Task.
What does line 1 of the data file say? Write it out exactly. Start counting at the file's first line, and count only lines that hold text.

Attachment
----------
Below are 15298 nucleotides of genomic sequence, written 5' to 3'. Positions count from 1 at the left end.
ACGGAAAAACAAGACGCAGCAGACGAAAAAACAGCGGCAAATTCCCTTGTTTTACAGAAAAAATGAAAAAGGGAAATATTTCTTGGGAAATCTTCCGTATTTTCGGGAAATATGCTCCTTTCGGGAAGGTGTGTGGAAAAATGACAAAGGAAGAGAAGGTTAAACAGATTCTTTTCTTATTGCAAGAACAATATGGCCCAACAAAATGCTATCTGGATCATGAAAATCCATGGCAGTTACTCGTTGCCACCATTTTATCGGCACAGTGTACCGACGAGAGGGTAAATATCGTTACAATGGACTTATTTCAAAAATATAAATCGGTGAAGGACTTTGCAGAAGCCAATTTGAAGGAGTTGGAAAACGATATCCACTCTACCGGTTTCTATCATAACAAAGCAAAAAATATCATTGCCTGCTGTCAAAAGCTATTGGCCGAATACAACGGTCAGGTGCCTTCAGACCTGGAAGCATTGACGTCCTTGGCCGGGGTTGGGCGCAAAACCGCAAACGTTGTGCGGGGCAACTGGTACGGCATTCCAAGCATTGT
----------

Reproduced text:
Below are 15298 nucleotides of genomic sequence, written 5' to 3'. Positions count from 1 at the left end.